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Everyday English 2
Everyday English 2

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4 Formal or informal?

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Figure 11 Formal and informal writing

There are many types of writing style but only two that you need to recognise now: formal and informal.

  • Formal: a style of writing in which standard English is used because you are writing to someone you don’t know or to whom you want to give a good impression.

  • Informal: a style of writing where choice of words and grammar tends to be familiar rather than formal. This is used when you know, or want to get to know, the person you are writing to.

Activity 26 Which is formal and which informal?

Timing: Allow about 5 minutes

Which sentence would be found in a formal report and which in an informal discussion?

  1. They did a brilliant job, particularly considering what a mess things were in before.
  2. The work was completed two days ahead of schedule and achieved a Quality Control score of 95%.


Sentence 1 is the sort of sentence you might expect to hear in a corridor. It is written in an informal, ‘spoken’ style.

Sentence 2 is the sort of sentence you might expect to read in a report. It is written in a formal, business-like style.

Activity 27 When to use formal language

Timing: Allow about 10 minutes

Consider the following situations. Five involve spoken language and five involve written language. For each, select the style of language you think it would be best to use: formal, informal or semi-formal, i.e. somewhere between the two.

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Here is a summary of the answers.

Pub discussion about football.Informal
Short presentation to a group of teenagers about sexual health.Semi-formal
Conversation with a friend about a party you went to.Informal
Description in a job interview of how you handle difficult situations.Formal
Email to a friend about arrangements for a holiday.Semi-formal
Incident report at work.Formal
Discussion with friends about music.Informal
Letter to train operator complaining about cancelled services.Formal
Telephone message from a client to your manager.Formal
Text message to your partner to meet you after work.Informal

If you disagreed with some of the answers, reconsider your understanding of formality and informality. Remember that communicating information clearly requires at least a degree of formality.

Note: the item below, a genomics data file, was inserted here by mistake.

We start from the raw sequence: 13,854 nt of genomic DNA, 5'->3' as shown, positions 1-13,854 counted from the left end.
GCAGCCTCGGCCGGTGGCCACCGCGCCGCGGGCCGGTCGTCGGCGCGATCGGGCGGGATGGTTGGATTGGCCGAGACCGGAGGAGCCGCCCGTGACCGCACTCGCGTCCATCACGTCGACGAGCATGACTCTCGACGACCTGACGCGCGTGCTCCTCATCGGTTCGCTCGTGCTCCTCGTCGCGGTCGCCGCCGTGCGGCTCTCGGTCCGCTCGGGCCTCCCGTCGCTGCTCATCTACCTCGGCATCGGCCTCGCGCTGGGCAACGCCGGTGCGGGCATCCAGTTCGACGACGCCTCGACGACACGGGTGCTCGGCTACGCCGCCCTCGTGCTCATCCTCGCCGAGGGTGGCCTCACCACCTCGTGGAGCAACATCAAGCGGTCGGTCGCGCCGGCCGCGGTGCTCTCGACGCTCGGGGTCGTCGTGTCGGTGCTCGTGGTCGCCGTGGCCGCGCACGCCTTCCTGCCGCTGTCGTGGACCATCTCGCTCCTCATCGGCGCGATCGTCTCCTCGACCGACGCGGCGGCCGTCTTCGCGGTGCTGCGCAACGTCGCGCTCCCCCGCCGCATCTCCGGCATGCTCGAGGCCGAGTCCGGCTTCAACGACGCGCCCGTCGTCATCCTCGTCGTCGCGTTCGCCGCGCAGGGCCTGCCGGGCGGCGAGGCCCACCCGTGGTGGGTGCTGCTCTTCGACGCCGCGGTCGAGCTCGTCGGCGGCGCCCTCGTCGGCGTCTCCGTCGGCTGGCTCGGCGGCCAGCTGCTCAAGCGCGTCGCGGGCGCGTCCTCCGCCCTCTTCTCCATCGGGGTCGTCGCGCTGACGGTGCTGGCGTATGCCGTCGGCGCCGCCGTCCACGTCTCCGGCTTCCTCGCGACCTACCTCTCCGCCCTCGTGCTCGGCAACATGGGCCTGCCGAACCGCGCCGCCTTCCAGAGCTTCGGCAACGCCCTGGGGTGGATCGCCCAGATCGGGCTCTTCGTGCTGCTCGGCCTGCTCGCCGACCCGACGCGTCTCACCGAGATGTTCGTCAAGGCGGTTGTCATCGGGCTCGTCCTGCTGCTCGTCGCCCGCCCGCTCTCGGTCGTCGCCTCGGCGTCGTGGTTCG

Some people think formal language is full of long, unfamiliar words and complicated grammar and is generally – and often unnecessarily – hard to understand. This is not the case. Good formal English is English that conveys information in clear, simple language.

Activity 28 Formal and informal sentences

Timing: Allow about 5 minutes

Look at the following sentences and for each, decide whether it is in a formal or informal style.

Hint: Remember, formal English gives precise and generally factual information.

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In summary, formal and informal styles of writing are very different and serve two different purposes. Formal writing should be used in a professional setting, for example at work, and contains formal language. Informal writing is more likely to be used when writing to friends or relatives and contains informal language.

Once you have decided if your writing will be formal or informal, you need to think about the tone of your writing. Tone refers to the attitude that your language conveys and applies to both speaking and writing.

Imagine you bought an item from an online retailer and it has stopped working. You want to return it and you email customer services, asking what you should do. Compare the attitudes expressed in the following two responses.

  • ‘Thank you for contacting us. We apologise for the faulty item and the inconvenience it has caused. Please return it with proof of purchase to the address below.’
  • ‘Hiya, that’s too bad but no time to help at the mo. Boss is giving me too much to do. Wish I didn’t work here. Try next week. Soz!’

The first response is respectful and helpful. The tone is quite formal and polite. The second is disrespectful and unhelpful. The tone is informal and not appropriate for a customer service department.

The second response also expresses personal dissatisfaction. It is unprofessional. How the staff member feels about their job is nothing to do with the customer. Being professional means putting personal feelings to one side when they have no direct bearing on an interaction.

Formal writing generally requires a polite, respectful tone – especially when you are expressing dissatisfaction. People will always pay more favourable attention to a message that is polite and respectful.

In this section you have looked at:

  • the differences between formal and informal writing
  • identifying different contexts in which formal writing is needed.